- Root Canal Infection: This refers to an infection of the pulp of the tooth which houses the root canal – nerve endings, blood vessels and connective tissues. It may arise from an uncontrolled tooth decay, periodontal disease, or a tooth fracture. This infection and consequent inflammation of the root canal is usually very painful and requires immediate dental attention to prevent a dental abscess. Usually, a root canal therapy is carried out during which the entire (infected) pulp is removed and the resulting hollow is irrigated with a sterilizing liquid, and filled.
- Gum Infection: Plaque and tartar buildup may cause the gum to become red and inflamed at the surface, a condition known as gingivitis. This can cause tooth pain. Untreated gingivitis may lead to periodontitis.
- Fractured Tooth: A fracture exposes the pulp of the tooth to immense pressure, producing severe pain. This may be treated by reattaching the broken piece of enamel, or with the use of dental filling or crown. Tooth extraction may also be required.
- Dentin Hypersensitivity: Some people genetically have thin enamels, resulting in hypersensitive dentins. Others develop sensitive teeth through poor oral hygiene and sugary diet. Either way, sensitive teeth can cause pain when you eat extremely hot or cold food. This may be corrected with improved oral hygiene and the use of specialized oral hygiene products.
- Dental Abscess: The pulp of the tooth may get infected if dental cavities and gum infections are left untreated. The resulting root canal infection, if untreated, may spread through the entire pulp and result in a dental abscess. An endodontist is a dentist who specializes in the diagnosis and treatment of dental abscesses. The treatment usually involves antibiotics, anti-inflammatory drugs and dental surgery.
- Jaw Pain
- Cosmetic dental problems, especially in the front visible teeth.
- Broken or chipped dental crowns or dental bridges.
- Broken or chipped veneers.
What is Throbbing Tooth Pain?
Throbbing tooth pain is usually indicative of tooth damage/pathology. It may be caused by tooth decay or a cavity. A toothache may also be caused by an infection of the tooth, gum or other dental supporting structures. A throbbing toothache indicates a dental anomaly, and warrants an immediate visit to your dentist.
What Investigations will a Dentist Carry Out for Toothache?
When you visit the dental clinic, your dentist may physically examine your mouth, teeth, gums, jaws, tongue, throat, sinuses, ears, nose and neck. Next, the dental technician will take x-rays of each tooth to enable the dentist properly assess your condition. Then the dentist comes up with a treatment plan to treat the injury or underlying infection which may include one or more of the following:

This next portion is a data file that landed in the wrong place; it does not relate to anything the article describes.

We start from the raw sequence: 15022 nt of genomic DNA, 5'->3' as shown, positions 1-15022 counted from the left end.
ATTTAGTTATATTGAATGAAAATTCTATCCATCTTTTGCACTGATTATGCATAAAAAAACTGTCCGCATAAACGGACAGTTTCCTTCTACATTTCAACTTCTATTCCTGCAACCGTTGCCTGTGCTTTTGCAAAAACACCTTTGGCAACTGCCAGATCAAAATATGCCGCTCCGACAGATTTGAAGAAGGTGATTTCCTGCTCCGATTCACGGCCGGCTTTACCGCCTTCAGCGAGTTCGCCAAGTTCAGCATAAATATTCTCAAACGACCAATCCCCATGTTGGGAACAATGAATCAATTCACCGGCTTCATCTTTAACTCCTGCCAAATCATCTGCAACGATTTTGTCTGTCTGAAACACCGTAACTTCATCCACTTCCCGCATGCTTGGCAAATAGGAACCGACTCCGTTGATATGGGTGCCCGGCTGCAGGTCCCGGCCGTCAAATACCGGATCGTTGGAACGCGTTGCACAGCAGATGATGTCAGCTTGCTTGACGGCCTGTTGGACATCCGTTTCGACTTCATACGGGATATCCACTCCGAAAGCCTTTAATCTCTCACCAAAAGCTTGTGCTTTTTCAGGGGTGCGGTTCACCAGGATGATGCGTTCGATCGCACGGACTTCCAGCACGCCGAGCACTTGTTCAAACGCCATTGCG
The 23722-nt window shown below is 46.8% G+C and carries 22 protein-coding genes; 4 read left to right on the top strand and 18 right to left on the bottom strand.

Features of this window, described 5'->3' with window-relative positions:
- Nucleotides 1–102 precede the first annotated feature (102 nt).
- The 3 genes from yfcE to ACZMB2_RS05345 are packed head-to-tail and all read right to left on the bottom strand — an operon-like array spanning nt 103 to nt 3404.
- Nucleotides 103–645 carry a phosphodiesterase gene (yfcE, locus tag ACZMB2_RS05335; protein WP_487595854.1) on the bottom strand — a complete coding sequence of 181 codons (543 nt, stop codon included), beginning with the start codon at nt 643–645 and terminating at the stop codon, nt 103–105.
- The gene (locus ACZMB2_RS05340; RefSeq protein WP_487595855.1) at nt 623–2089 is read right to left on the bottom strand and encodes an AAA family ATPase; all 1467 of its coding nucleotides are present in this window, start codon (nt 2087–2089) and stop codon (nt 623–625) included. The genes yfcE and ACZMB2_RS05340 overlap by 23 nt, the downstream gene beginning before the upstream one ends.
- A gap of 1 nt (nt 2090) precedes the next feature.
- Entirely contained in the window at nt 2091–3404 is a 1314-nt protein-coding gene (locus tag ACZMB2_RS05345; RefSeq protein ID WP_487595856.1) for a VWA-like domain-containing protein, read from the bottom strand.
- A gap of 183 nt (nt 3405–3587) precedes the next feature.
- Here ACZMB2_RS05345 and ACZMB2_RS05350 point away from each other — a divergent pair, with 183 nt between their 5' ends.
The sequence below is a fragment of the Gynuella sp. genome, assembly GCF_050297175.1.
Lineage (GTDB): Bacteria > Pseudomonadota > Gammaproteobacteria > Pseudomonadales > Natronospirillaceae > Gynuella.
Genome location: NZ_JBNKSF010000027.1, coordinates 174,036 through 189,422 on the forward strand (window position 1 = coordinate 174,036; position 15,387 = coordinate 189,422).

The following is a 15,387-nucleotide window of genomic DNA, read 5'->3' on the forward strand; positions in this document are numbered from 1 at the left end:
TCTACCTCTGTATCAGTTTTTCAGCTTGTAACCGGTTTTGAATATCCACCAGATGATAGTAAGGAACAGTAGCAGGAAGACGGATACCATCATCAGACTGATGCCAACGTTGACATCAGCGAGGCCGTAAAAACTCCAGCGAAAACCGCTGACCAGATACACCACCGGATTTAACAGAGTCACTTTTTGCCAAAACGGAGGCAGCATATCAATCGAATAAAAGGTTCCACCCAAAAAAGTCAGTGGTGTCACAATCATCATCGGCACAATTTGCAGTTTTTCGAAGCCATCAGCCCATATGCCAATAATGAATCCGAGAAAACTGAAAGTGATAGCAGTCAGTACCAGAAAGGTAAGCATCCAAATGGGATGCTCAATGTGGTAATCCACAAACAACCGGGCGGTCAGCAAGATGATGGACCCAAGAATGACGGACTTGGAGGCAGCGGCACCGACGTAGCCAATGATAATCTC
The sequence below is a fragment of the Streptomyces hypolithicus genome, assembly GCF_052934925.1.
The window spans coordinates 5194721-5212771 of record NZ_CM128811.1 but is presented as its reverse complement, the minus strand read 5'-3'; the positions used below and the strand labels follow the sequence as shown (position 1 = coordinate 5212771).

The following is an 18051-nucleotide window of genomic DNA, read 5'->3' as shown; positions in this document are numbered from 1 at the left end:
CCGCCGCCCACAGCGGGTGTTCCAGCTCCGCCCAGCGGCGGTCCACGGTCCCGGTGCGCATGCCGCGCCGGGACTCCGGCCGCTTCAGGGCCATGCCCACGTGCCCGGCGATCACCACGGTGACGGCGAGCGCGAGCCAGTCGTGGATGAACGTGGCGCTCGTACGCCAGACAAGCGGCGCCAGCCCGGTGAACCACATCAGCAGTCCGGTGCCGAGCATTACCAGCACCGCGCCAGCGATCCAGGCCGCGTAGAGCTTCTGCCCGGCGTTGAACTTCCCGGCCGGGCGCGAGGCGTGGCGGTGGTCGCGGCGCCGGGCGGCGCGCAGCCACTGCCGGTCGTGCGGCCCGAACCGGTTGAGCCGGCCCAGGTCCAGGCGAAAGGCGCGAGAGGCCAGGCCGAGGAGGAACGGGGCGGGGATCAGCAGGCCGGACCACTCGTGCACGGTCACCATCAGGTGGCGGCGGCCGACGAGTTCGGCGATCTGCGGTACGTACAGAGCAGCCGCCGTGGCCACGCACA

- root canal treatment,
- tooth extraction,
- periodontal treatment or
- the use of dental crowns and bridges.
A dental crown is a tooth-shaped cap that is cemented over a tooth to restore its structure and integrity. It is used in cases of severe tooth decay or dental fractures. Dental bridges are a similar kind of dental appliances used to “bridge” the gap created by a lost or extracted tooth. Your dentist will discuss these options with you, if necessary. Your dentist will also determine if you need painkillers, antibiotics and other relevant drugs, and prescribe accordingly.
What is the Fastest Way to Stop Toothache at Home?
In addition to over-the-counter pain killers, certain natural remedies have been very effective for the management of tooth pain at home. These home treatments include:
- OTC analgesics e.g. acetaminophen, ibuprofen.
- Salt water rinse: salt water has anti-inflammatory and anti-infective effects, and may help heal oral wounds. To prepare a salt water rinse, dissolve half a teaspoon of salt in a glass of warm water and use as a mouthwash.
- Cold Compress: Applying cold to the skin constricts the blood vessels in the area, reducing pain and inflammation. To use this, put an ice-pack in a towel and apply for no more than 10-20 minutes at a time.
- Clove Oil: It contains eugenol, a natural antiseptic. Dab a little clove oil on some cotton wool and apply to the affected tooth.
- Hydrogen Peroxide Rinse: H2OH possesses established antibacterial and anti-inflammatory properties. To prepare a mouthwash, mix 3% Hydrogen Peroxide with equal part of water.
Others include garlic, vanilla extract, guava leaves, thyme, etc.
Does Insurance Cover Emergency Dental?
You might wonder if emergency dental is expensive. Well, not really. Emergency dental is typically covered by dental insurances. This makes it more cost effective than going to ER.
Can Urgent Care Pull a Tooth?
Rarely, some tooth decays presenting at the clinic are so severe that tooth extraction becomes inevitable. Your dentist will determine if this is the way to go.
How does treatment work: